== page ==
“Trees are poems that the earth writes upon the sky. We cut them down and turn them into paper that we may record our emptiness.”

—by the 'Arab Shakespeare' Kahlil Gibran (1883-1931).

Earth is breathing again, and the animals are back.

With less air traffic, less greenhouse gas emissions following the slow-down of economic activity and the reduction of noise pollution, mother nature is getting a much-needed break from humanity.

The positive impact on air pollution across Europe and China from the lockdowns is powerfully illustrated via interactive maps posted by the European Space Agency. They show “a significant drop in nitrogen dioxide concentrations” – coinciding with the strict quarantine measures in cities like Milan, Paris and Madrid.

Art

Nitrogen dioxide concentrations over France (images from European Space Agency). Nitrogen dioxide is produced from car engines, power plants and other industrial processes. The World Health Organization describes NO2 as “a toxic gas which causes significant inflammation of the airways” at concentrations above 200 micrograms per cubic meter. On another positive note, nature is returning to our cities. From wild baby boars and their mother in Bergamo, Italy, to Peacocks strutting their feathers on the streets of Mumbai, India, ducks going for a stroll in Dubai’s Jumeirah, UAE, to a whole herd of wild mountain goats grazing and taking over the Welsh town of Llandudno.

Taken and shared by @AndrewStuart

Some other stories have been making their rounds, such as how the swans have returned to the deserted murky Venetian canals and how dolphins too are splashing about in the same canals. These images went viral in the midst of all the relentless barrage of news about COVID-19 as beacon of hope that “nature is recovering!” Well, unfortunately, these were not true. In a specialreport by National Geographic Magazine, this bubble of excitement was burst. The swans in the viral posts regularly appear in the canals of Burano, a small island in the greater Venice metropolitan area, where the photos were taken. The “Venetian” dolphins were filmed at a port in Sardinia, in the Mediterranean Sea, hundreds of miles away. But nonetheless, in the midst of tragedies, there has been a positive impact on Earth, and subsequently the living beings on the planet. UN’s environment chief, Inger Andersen posted on her twitter account that through this crisis “nature is sending us a message.”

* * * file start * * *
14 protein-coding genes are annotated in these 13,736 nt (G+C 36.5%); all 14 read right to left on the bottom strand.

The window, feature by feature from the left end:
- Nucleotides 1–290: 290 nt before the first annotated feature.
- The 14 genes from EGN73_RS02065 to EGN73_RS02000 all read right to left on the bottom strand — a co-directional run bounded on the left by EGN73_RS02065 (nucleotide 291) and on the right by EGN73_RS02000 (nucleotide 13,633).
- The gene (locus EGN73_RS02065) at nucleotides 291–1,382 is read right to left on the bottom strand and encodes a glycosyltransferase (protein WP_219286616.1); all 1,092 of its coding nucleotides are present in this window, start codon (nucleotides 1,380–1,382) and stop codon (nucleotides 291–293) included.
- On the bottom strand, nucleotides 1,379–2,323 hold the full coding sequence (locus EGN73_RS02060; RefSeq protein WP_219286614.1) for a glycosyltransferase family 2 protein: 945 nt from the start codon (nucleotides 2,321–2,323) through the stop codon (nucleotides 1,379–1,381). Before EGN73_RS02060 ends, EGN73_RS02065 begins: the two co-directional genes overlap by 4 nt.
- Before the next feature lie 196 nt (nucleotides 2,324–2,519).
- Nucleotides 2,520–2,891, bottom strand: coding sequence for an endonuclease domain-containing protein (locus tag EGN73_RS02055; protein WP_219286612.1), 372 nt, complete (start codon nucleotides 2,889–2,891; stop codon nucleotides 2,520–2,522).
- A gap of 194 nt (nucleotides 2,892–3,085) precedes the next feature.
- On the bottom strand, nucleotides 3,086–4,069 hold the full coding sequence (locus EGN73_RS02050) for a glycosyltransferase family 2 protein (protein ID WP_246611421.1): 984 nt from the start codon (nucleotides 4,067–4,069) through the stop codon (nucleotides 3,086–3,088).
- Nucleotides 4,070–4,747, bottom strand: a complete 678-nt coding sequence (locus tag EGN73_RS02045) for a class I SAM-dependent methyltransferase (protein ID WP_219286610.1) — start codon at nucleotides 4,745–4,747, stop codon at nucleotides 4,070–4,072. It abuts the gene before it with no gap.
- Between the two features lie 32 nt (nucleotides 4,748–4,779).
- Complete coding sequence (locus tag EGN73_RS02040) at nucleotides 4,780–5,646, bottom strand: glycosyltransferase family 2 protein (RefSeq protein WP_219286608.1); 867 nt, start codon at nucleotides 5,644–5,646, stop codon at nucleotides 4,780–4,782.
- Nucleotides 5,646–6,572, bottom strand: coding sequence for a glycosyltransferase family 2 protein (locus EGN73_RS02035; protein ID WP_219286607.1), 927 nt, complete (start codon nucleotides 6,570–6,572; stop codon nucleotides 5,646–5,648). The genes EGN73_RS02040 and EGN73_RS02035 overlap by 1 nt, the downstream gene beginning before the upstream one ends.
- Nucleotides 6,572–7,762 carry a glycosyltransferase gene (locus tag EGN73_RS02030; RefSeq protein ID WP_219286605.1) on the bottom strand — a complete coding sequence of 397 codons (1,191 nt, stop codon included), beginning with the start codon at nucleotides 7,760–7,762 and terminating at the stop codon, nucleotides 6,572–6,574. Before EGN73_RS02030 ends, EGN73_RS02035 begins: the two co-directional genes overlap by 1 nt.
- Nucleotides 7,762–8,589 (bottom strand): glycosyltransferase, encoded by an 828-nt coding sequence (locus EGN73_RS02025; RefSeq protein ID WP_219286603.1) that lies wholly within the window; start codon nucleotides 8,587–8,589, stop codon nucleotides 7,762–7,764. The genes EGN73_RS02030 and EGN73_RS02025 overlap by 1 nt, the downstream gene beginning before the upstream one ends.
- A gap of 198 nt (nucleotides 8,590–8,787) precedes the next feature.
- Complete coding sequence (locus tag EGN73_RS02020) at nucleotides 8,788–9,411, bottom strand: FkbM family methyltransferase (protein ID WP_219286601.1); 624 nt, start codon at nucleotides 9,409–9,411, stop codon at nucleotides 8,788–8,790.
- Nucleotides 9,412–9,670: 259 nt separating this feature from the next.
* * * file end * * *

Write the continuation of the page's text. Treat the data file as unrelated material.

“We are intimately interconnected with nature, whether we like it or not. If we don’t take care of nature, we can’t take care of ourselves. And as we hurtle towards a population of 10 billion people on this planet, we need to go into this future armed with nature as our strongest ally."

It will be interesting to see what changes will come following the crisis, and if indeed climate change and nature will finally become a priority. Until then, enjoy the quiet streets, and the clearer skies.

- Words by Rym Tina Ghazal